Understanding Peri-menopause and Menopause 

May is Mental Health Awareness Month in the United States. It is a time to raise awareness and educate the public about mental health and illness and the importance of early treatment. According to the National Institute of Mental Health, mental illnesses are common in the United States, with nearly one in five U.S. adults (52.9 million in 2020) living with a mental illness. 

It is common for peri-menopausal and menopausal women to experience various mental health issues due to hormonal changes occurring in their bodies that interfere with their daily lives. 

Peri-menopause usually starts around the age of 35 to 40 and is the period where a woman’s body begins to gear up for the end of the reproductive years. Many hormonal changes lead up to menopause or the last period. Menopause occurs when a woman has not had her period for 12 consecutive months, which signifies the end of the reproductive years. According to Women’s Mental Health.org, over 1.3 million women reach menopause each year.

In peri-menopausal and menopausal women, symptoms of mental illnesses might include mood changes, ranging from mild to debilitating. 

These mood changes include:

  • Irritability 
  • Sadness
  • Lack of motivation 
  • Problems focusing
  • Aggressive tendencies
  • Stress, depression, and anxiety 

In many cases, hormonal changes affect mood by altering the equilibrium in several neurotransmitter systems in the brain. Estrogen is an important hormone that must be present in the brain to maintain psychic stability, cognitive processing, and memory. Estrogen also protects the brain’s neurons against degeneration. Usually, women in peri-menopause experience high estrogen levels, frequently leading to estrogen dominance, while women in menopause tend to experience the opposite. The Journal of Clinical Endocrinology & Metabolism found an increase in depression during peri-menopause with fluctuations in two hormones, progesterone and estradiol (the most potent form of estrogen). Another study found the incidence of depression doubles during menopause. Women who have struggled in the past with depression or anxiety are likely to see a recurrence. 

While most women do not suffer from severe mood issues such as depression or anxiety due to peri-menopause and menopause, some do and may require medications or other therapies to manage their symptoms. 

Some factors that can contribute to ongoing depression or anxiety include:

  • Fear about menopause and getting older 
  • Increased stress
  • Smoking
  • Sedentary lifestyle 
  • Lack of adequate physical activity
  • Unhealthy relationships
  • Lack of adequate finance
  • Lack of sleep

Some things that women can do to support their mental health during perimenopause and menopause include:

  • Seek help from a trained professional. If you suspect that perimenopause or menopause is affecting your mental health, seek professional help and talk openly about your struggles instead of suffering in silence. 
  • Make lifestyle changes such as incorporating more daily movement, getting adequate sleep, and effectively managing stress levels (taking time out for self-care, meditating, having fun, socializing, etc.).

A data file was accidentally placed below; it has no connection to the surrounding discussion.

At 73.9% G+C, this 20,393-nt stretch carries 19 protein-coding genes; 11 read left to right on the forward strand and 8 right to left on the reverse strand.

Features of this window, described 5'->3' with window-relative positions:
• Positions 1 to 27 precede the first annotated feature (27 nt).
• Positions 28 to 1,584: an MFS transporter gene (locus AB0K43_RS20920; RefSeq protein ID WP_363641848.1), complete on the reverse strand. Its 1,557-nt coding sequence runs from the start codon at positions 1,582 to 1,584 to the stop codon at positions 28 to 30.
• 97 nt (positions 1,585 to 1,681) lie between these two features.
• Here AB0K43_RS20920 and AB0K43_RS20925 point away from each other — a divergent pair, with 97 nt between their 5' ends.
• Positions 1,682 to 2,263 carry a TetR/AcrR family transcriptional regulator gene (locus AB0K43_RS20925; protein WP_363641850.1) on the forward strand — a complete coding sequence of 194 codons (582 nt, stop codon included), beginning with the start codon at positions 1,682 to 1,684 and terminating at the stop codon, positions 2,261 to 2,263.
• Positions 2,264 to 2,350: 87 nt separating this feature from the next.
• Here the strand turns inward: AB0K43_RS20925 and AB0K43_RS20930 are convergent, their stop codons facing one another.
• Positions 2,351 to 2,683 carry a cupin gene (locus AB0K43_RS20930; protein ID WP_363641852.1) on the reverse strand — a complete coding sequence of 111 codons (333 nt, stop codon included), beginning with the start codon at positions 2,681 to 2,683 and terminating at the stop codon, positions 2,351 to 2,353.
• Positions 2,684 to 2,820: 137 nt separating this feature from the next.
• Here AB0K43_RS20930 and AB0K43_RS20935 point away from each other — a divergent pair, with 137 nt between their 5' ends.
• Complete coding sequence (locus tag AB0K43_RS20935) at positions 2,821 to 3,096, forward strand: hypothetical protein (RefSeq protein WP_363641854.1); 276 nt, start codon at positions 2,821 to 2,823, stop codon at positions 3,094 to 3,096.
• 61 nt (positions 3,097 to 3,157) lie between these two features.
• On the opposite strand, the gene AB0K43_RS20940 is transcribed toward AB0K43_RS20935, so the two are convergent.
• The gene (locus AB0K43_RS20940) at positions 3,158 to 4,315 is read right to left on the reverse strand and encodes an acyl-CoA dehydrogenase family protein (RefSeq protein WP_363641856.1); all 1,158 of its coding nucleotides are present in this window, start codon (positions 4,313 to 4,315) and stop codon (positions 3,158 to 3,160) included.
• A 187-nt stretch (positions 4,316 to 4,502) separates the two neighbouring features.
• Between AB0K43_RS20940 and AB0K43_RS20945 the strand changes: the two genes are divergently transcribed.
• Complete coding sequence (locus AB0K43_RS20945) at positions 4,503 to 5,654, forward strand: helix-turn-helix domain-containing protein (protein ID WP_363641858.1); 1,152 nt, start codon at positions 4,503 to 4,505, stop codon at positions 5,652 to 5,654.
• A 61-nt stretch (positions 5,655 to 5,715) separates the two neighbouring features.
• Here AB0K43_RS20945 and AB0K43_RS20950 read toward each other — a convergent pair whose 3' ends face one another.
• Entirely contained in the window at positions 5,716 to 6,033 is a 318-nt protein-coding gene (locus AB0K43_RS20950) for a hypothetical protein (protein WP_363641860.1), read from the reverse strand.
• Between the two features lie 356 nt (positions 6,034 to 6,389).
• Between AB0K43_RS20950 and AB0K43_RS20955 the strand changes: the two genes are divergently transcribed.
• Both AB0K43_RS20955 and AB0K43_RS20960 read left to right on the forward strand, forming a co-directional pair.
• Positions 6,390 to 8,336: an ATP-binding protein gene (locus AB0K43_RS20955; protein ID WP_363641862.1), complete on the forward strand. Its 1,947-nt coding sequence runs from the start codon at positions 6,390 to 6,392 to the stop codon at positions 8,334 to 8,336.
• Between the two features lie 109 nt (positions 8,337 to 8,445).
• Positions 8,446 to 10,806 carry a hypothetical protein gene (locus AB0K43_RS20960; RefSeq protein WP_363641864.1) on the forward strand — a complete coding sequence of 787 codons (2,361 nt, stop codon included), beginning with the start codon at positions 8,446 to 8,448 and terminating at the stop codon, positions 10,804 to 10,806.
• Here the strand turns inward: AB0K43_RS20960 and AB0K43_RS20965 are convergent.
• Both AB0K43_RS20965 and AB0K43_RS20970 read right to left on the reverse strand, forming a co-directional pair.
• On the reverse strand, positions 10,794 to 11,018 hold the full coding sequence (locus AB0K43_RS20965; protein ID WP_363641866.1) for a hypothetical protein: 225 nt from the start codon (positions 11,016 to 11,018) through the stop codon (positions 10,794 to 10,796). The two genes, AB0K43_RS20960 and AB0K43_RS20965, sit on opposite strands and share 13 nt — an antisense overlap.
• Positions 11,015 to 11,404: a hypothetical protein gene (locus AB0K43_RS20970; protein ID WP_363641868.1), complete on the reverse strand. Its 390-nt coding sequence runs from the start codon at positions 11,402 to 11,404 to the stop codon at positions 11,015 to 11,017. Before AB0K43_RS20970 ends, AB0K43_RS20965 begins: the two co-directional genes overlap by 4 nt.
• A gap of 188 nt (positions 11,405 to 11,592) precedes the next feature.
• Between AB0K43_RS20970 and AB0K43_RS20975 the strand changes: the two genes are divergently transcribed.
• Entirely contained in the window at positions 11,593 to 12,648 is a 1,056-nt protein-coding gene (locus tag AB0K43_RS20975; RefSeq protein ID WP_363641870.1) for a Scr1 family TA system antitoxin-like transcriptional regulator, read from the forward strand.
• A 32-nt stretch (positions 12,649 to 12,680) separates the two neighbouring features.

• Watch what you eat. Your diet can profoundly impact your emotional state, which affects your mood. Sugars, processed foods, and caffeine adversely impact your emotions and increase anxiety and depression. Instead, choose whole foods like lean organic or sustainably raised animal protein, plant protein, fruits, and vegetables. Emphasize foods rich in omega-3 fatty acids (salmon, flaxseeds, walnuts) and B vitamins like dark green leafy vegetables, eggs, and chickpeas. 
  • Incorporate relaxation protocols. These include meditation, yoga, massage, aromatherapy, tai chi, deep breathing, etc. In studies, meditation reduced anxiety in perimenopausal and menopausal women. One study that included over 120 perimenopausal women found that practicing meditation for eight weeks resulted in a 24% reduction in anxiety levels. Using essential oils as part of an aromatherapy ritual can also reduce anxious feelings. Choose the ones that resonate with you and just get started.
  • Incorporate supplements and botanical herbs. Do not underestimate the power of adding high-quality multivitamins, vitamins C, D, B, magnesium, and omega-3 fatty acids to your diet. These supplements help support your mental health, and B vitamins are particularly helpful in calming and reducing brain fog. Certain herbs such as Maca (shown to reduce depression and anxiety), Chaga ( helps your body adapt to stress), and Ashwagandha (helps with sleep and reduces cortisol/stress) are also options to consider.   
  • Hormone Replacement Therapy (HRT). If HRT is a viable option for you, thoroughly discuss this option with your clinician so that you understand the benefits and potential side effects.
  • Find a trained coach. Many coaches specialize in peri-menopause and menopause symptoms and can offer natural solutions or other therapies.

Peri-menopause and menopause are a natural part of a woman’s journey as she ages, where hormonal changes can create uncomfortable, frustrating, and even debilitating symptoms, including various mental health illnesses. However, women do not have to suffer silently. Several options range from natural solutions to medications or clinical therapies that can support these conditions and allow you to flourish during this time of change.

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